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Dig Dis Sci. 2001 Mar;46(3):661-7.

Lamina propria lymphocytes produce interferon-gamma and develop suppressor activity in response to lactoglobulin.

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Department of Medicine, Robert Wood Johnson Medical School, New Brunswick, New Jersey, USA.


This study examines the in vitro response of human lamina propria lymphocytes (LPLs) to food antigens. LPLs were obtained from jejunum of healthy individuals undergoing gastric bypass operations for morbid obesity. Proliferation was assayed by [3H]thymidine incorporation and cytokine production by ELISA. LPLs proliferated in response to keyhole limpet hemocyanin, ovalbumin, lactoglobulin, and phytohemagglutinin (PHA), but not to yeast. The responses to lactoglobulin and PHA were inhibited by the CTLA4/Fc chimera and by MAbs against CD2, CD58, CD80, and CD86, indicating stimulation of CD28+ LPLs with antigen-presenting cells through activation of the CD2 pathway. Besides producing IL-2, IL-10, and TNF-alpha, LPLs synthesized large amounts of IFN-gamma (100 ng/ml) with lactoglobulin, a process dependent upon CD80/CD86, CD40/CD40L, and IL-12. After a three-day culture with lactoglobulin, ovalbumin, or PHA, LPLs developed suppressor activity that reduced proliferation of naive LPLs to these same stimuli. In summary, LPLs first respond to lactoglobulin by proliferation and IFN-gamma production, then by development of antigen nonspecific suppression.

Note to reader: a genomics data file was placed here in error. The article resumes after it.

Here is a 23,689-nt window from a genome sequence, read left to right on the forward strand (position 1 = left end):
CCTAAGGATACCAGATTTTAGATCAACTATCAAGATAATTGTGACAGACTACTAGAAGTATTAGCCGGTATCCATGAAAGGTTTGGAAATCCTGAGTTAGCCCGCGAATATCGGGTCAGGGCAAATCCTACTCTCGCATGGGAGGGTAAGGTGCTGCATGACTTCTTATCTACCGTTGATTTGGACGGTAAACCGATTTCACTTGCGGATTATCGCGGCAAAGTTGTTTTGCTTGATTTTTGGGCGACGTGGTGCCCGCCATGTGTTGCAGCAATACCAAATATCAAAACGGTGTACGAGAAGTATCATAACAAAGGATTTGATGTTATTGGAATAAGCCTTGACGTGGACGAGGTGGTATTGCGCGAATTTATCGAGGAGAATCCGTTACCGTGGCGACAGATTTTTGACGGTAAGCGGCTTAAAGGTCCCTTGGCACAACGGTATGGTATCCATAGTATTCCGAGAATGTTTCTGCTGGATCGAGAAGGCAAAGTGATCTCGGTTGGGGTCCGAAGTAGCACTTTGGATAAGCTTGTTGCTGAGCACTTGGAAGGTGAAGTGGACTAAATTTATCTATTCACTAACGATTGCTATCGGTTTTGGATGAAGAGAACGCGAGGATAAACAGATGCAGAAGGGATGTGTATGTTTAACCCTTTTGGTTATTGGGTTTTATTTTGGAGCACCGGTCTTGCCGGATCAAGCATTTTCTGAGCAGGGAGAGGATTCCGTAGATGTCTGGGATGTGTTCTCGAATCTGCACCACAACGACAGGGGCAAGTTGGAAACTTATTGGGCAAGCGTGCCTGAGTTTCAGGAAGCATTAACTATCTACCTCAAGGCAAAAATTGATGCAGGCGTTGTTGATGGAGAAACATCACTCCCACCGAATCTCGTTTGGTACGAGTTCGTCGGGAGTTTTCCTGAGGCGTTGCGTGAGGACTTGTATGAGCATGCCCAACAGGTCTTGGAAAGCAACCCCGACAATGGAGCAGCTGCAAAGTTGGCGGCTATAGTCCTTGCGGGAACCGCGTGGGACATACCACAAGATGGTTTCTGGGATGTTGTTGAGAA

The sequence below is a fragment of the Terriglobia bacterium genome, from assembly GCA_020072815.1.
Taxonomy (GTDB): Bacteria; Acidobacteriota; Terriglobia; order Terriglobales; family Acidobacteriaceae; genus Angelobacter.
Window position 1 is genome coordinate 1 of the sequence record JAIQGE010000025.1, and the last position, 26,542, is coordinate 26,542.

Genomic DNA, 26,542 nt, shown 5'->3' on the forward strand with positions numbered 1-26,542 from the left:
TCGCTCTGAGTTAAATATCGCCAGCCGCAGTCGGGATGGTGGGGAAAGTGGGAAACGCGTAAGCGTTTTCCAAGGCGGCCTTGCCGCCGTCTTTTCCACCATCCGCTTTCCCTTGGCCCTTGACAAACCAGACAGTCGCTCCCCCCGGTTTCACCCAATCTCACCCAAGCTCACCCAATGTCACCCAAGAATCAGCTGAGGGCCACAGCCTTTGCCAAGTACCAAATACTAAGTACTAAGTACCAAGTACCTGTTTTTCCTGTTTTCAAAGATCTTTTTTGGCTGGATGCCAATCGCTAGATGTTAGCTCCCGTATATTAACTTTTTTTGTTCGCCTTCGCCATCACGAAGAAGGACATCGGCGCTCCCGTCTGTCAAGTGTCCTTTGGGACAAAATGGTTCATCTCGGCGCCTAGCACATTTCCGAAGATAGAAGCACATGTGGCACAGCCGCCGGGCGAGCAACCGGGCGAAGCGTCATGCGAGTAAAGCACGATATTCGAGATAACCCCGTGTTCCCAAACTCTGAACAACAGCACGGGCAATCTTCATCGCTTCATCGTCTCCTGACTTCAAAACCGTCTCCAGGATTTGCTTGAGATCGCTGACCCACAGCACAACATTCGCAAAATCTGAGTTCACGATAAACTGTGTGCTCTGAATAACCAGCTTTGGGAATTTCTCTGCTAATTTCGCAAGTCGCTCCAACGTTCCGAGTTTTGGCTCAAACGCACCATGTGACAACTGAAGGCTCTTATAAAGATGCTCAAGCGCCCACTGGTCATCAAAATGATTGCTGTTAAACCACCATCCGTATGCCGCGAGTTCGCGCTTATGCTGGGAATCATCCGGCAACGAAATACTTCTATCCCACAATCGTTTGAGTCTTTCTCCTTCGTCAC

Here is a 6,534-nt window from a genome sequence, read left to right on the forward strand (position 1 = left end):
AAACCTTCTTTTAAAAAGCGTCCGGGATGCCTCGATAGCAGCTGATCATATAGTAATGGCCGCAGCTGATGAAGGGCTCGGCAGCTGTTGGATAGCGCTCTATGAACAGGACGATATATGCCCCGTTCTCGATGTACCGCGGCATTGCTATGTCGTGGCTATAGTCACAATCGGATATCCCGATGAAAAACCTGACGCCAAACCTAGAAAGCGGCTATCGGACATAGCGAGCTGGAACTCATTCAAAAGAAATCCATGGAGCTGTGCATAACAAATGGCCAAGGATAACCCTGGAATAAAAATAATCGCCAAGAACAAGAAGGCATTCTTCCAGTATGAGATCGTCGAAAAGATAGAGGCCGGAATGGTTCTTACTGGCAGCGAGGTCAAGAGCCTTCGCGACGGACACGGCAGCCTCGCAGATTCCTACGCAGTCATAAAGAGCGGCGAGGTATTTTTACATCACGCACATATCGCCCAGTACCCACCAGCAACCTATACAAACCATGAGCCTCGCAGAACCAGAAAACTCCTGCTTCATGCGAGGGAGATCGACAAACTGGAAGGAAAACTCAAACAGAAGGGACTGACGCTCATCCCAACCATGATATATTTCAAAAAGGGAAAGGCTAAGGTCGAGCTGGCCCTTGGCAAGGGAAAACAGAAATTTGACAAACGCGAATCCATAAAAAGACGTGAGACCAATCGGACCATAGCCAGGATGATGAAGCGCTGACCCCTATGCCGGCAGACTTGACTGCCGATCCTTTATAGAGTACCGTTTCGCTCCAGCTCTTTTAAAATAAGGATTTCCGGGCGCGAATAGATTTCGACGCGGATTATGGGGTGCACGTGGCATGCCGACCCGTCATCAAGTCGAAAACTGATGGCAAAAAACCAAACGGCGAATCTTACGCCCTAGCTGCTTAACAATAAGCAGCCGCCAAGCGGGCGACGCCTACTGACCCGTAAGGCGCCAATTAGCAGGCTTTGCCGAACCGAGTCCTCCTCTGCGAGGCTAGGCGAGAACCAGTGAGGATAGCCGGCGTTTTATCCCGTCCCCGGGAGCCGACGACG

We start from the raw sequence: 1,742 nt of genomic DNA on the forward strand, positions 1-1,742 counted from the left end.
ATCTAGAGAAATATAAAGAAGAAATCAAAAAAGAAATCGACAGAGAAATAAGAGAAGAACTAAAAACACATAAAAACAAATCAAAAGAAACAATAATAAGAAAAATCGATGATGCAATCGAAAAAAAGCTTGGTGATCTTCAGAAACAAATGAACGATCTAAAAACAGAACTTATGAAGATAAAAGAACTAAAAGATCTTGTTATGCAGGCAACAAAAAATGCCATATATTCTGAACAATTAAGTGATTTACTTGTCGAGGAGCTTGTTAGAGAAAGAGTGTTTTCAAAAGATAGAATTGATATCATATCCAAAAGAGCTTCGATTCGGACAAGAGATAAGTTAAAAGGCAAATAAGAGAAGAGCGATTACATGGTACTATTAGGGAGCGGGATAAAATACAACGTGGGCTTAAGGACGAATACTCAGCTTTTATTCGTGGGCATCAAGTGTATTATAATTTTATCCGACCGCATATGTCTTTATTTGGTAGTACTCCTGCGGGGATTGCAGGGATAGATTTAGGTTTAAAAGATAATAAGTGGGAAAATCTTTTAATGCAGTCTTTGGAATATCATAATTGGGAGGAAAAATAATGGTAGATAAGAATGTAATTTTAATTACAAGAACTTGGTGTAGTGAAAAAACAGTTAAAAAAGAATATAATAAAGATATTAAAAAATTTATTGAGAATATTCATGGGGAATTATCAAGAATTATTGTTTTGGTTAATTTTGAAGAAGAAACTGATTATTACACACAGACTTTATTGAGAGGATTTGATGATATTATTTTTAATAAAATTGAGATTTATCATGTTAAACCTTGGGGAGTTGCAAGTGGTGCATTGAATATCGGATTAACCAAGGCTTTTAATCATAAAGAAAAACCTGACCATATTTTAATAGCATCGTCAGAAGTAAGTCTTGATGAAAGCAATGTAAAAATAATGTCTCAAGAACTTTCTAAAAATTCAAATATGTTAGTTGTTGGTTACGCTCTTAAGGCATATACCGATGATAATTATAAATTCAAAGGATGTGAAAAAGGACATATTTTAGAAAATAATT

[Indexed for MEDLINE]

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